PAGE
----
© Janet Davis
When Mother Nature landscapes a meadow with indigenous spring bulbs, she doesn’t plant them in regimental rows or geometric carpets; instead she lets a breeze scatter them in drifts.
To create this spontaneous look in our gardens, we need to mimic her “designs”.
Start by choosing reliably perennial bulbs that multiply over time to form large colonies, or look for bulbs in catalogues that are labelled suitable for naturalizing. Don’t waste money on costly cultivars; they’re often less vigorous and may be too bold or stiff-looking in a natural setting.
Especially lovely in a meadow setting are daffodils, properly called narcissus. The Netherlands Flowerbulb Information Center recommends the following narcissus cultivars as best for naturalizing: Actaea, Barrett Browning, Birma, Carlton, February Gold, Flower Record, Fortune, Hawera, Ice Follies, Jack Snipe, Minnow, Mount Hood, Peeping Tom, Salome, Suzy, Tête-à-Tête.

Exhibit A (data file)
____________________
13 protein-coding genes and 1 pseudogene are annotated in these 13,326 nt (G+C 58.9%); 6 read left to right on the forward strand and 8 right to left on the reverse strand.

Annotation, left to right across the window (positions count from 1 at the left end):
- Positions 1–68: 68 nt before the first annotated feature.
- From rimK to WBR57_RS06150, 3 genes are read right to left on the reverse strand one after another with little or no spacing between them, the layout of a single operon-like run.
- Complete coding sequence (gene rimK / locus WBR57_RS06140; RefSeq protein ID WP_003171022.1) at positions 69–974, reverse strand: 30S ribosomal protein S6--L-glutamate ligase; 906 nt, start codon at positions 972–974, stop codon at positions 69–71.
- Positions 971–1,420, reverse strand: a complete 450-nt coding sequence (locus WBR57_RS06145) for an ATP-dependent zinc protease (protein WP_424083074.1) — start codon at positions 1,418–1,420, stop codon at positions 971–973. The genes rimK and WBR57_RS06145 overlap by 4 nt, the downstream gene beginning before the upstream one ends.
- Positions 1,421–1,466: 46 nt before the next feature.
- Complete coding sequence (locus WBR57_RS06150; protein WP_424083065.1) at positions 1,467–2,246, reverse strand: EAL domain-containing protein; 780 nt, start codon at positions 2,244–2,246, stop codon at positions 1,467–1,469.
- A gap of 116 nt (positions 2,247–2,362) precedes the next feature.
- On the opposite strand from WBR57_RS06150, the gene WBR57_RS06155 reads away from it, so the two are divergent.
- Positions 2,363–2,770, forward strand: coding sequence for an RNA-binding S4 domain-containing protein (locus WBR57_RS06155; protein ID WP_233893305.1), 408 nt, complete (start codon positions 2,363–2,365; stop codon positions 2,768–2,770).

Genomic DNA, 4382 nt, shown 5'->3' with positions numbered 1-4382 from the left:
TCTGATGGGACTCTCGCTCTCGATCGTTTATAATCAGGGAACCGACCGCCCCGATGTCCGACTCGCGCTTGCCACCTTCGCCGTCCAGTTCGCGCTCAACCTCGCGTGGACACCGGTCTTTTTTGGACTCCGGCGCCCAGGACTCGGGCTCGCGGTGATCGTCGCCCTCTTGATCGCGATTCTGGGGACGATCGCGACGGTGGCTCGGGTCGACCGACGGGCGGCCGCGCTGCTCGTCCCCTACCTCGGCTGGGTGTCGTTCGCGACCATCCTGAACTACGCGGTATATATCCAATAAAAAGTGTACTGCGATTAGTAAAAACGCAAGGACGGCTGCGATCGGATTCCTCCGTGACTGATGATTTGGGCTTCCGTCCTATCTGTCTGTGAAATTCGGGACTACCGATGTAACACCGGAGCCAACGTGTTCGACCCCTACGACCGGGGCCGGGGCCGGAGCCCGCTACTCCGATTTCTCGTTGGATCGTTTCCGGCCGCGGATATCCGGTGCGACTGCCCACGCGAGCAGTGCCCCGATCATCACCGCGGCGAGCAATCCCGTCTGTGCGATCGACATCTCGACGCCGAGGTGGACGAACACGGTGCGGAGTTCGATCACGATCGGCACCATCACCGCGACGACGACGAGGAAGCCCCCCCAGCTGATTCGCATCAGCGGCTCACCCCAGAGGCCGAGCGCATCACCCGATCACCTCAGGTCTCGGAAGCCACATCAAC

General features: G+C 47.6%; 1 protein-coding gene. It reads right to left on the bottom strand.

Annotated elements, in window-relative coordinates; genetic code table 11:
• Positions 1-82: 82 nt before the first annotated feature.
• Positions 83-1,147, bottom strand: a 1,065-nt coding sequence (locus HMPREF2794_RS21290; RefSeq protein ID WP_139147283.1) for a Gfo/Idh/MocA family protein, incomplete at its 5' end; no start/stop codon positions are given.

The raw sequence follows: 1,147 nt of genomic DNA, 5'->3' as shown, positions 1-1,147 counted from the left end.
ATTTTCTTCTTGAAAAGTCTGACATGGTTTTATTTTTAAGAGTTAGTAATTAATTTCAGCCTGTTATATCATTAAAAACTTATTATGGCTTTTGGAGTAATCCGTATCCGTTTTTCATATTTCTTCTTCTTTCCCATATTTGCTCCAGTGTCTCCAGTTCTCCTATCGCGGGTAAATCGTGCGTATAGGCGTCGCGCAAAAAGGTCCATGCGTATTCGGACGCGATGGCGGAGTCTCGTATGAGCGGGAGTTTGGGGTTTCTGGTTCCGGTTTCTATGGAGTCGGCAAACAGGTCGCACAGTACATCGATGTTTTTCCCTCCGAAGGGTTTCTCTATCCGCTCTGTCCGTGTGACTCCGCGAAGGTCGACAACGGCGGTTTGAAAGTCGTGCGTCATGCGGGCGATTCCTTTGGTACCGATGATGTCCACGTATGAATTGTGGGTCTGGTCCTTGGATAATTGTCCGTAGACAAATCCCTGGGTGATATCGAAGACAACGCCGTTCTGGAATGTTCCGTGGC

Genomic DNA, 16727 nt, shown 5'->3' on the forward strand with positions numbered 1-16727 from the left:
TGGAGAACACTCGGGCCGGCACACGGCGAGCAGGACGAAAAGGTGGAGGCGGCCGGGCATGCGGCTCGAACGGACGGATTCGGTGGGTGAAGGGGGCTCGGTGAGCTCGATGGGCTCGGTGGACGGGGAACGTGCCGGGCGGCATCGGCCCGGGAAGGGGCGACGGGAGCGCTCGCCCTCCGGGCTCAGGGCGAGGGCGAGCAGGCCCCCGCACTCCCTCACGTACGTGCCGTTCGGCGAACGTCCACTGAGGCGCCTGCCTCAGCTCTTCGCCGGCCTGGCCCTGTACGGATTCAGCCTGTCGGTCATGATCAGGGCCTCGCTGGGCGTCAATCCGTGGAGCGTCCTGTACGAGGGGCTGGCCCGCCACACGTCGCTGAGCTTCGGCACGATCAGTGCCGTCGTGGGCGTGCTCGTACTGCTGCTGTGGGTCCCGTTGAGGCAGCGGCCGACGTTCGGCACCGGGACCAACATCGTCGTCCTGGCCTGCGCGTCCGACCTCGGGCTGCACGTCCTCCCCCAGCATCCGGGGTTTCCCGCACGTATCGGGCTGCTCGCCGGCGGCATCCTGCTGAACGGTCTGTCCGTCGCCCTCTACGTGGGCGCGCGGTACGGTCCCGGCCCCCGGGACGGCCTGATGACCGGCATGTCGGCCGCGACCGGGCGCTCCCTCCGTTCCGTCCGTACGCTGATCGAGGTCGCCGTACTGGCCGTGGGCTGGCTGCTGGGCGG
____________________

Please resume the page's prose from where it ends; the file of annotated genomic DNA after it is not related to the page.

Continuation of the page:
Here’s a step-by-step guide to naturalizing daffodils in your lawn:
Other spring bulbs that naturalize well include snowdrops, scilla, puschkinia, chionodoxa, crocus, grape hyacinths, anemones, leucojum, camassia and small tulip species.
Plant the bulbs by early October to allow time for root growth before winter sets in.
Naturalized bulbs look attractive scattered beside a walkway, under a deciduous tree, on a rocky slope, near a stream, in an orchard, or simply planted in a patch of lawn that’s not subjected to frequent foot traffic. For unmown, rough grass areas, consider introducing later-flowering meadow species, such as oxeye daisy, goldenrod, purple aster or a native columbine such as Aquilegia canadensis.